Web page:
Lilacs

Discussion in 'Gardening & Plant Propagation' started by fordson major, Jan 9, 2005.

  1. fordson major

    fordson major construction and Garden b Supporter

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    has any one had any luck growing them from sprigs? was told that you just threw the cut stems on the ground and covered litly with soil . well has not worked! do lilacs produce a toxin that will not alow them to sprout ? trying to get some growing over the old farm "dump"were they used to grow,well still grow just not in this area. have tryed the layer method else were with similar results. area grows grass and weeds fine!other than cat litter and wood ash nothing"dumped" since 1945!
     
  2. Cyngbaeld

    Cyngbaeld In Remembrance Supporter

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    I have started them. Used sharp builder's sand dampened with willow tea. You might want to mulch your tree to improve the soil around it too.
     

  3. moonwolf

    moonwolf Well-Known Member

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    Lilacs here spread like crazy from the suckers. As cyngbaeld mentions it's pretty easy to get these to root in damp sand. I've done it by shoving the sucker in milk carton, once you see the budding and leaf growth cut slits in the milk carton (not the plastic milk cartons, but the waxed cardboard ones) and put in a hole in the ground having potting or loose soil, composted manure and let it get established. This works well for suitable suckering bush plants such as currants also.
     
  4. fordson major

    fordson major construction and Garden b Supporter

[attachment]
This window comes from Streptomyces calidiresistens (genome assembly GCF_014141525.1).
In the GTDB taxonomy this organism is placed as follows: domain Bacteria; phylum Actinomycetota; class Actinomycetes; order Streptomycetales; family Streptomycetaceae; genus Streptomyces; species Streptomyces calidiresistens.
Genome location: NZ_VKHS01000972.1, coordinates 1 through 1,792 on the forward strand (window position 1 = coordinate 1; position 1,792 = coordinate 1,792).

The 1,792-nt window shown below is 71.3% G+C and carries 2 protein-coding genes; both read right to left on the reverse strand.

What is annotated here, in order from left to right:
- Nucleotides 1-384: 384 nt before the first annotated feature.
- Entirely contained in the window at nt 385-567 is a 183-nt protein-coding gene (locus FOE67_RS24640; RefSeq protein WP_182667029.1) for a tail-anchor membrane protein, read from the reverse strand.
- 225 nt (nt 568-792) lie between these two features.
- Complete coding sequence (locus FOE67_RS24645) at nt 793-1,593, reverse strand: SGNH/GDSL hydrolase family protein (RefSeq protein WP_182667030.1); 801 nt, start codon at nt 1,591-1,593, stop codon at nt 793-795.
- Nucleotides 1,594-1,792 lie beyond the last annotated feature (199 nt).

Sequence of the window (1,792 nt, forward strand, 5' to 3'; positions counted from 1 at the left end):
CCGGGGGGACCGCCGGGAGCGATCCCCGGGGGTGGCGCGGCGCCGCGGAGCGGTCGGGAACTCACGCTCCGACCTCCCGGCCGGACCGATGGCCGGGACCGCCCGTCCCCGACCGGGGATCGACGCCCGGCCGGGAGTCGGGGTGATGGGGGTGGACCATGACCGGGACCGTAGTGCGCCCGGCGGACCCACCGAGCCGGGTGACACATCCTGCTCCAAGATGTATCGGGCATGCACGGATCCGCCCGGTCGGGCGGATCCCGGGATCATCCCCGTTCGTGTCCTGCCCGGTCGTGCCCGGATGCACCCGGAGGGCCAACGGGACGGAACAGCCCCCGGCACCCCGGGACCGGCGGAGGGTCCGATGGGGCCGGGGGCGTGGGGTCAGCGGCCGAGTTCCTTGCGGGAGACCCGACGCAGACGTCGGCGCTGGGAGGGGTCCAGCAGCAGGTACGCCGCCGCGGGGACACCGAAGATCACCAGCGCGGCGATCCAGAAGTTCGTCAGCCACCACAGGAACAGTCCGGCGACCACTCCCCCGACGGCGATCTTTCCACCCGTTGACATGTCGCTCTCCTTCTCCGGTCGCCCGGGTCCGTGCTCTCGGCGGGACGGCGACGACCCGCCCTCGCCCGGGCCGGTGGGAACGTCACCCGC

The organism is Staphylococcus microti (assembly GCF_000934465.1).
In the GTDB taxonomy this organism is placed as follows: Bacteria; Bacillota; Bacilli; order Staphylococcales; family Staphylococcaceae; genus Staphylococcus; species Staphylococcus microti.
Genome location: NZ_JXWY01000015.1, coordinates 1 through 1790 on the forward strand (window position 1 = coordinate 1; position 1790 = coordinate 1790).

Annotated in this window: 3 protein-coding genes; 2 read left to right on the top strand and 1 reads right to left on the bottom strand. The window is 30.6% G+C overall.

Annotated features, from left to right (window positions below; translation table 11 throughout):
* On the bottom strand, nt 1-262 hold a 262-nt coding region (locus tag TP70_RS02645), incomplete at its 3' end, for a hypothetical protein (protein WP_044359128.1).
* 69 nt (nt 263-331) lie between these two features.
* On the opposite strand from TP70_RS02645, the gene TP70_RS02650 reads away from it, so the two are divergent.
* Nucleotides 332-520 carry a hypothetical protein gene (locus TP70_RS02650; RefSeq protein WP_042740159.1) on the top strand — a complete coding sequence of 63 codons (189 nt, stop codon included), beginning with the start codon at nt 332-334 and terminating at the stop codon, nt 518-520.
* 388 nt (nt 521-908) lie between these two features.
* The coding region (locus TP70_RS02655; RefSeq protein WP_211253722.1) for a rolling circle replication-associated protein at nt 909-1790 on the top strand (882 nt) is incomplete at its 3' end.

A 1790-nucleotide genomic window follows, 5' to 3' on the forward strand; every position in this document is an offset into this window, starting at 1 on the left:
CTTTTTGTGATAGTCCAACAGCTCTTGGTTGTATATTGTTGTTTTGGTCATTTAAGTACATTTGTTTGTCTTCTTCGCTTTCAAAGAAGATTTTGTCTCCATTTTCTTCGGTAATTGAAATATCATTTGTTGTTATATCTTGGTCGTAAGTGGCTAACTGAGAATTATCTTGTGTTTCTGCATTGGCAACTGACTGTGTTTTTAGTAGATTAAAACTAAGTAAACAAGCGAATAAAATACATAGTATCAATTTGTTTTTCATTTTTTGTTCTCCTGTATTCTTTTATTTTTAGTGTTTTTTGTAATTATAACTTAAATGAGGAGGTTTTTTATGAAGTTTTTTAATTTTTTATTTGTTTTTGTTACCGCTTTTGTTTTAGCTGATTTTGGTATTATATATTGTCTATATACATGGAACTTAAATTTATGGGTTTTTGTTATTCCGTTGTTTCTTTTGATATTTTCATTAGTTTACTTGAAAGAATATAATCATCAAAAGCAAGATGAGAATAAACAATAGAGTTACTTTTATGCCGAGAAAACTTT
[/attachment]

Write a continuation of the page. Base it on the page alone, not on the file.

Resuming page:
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    soil at this site is very rich! by farm dump meant the area were they dumped the kitchen scraps! some old tin and busted glass also this site is were the septic tank got emptied and covered. what is willow tea?steeped willow leaves? will try sand come spring would like to get some new growth as the old lilac is starting to die out!
     
  5. kathrynlmv

    kathrynlmv Well-Known Member

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    Ford, I think that idea of starting lilacs with sprigs in the dirt was a pie-in-the-sky plan...wouldn't it be nice if it were that easy. If you check around the base of your lilac bush in the early spring, there will be little shoots starting up, and you can dig these shoots...(the lilacs spread this way) and replant them, even if you have to damage some of the root. You might want to try getting as many as possible so you have some room for failure, and also, the more you put together, the sooner the bush will get big. This is the only successful method I've tried. kathy
     
  6. marvella

    marvella Well-Known Member

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    i think saying that you just stomp on them, is another way of saying they are easy to start. and they are. but you got to do it the right way. take cuttings during the winter/ early spring, when they are dormant. if you plant them in damp sand or loose soil, about half of them will sprout and make new plants.

    the way i do it is, get your cutting (from about any kind of shrub or tree). take the cutting from new side shoots of the plant, about 6 inches long. at home, i dip them in root tone (a powerful rooting hormone- avoid breathing/ handling it, and wash well after) and plant them, with one "bud" or "node" bneath the dampened soil. take the whole tray and stick it inside a big plastic garbage bag, and seal it shut. i use scraps of 4 mil plastic i have laying around. in a day or two, you will notice that it is like a mini-greenhouse. be patient. depending on the type of tree or shrub, it may take a few months to see any new growth. when you have a good root system going, transplant it to a new pot, and then tend like any other sapling. i keep them in pots for at least the first year, until they are strong enough to live outside on their own.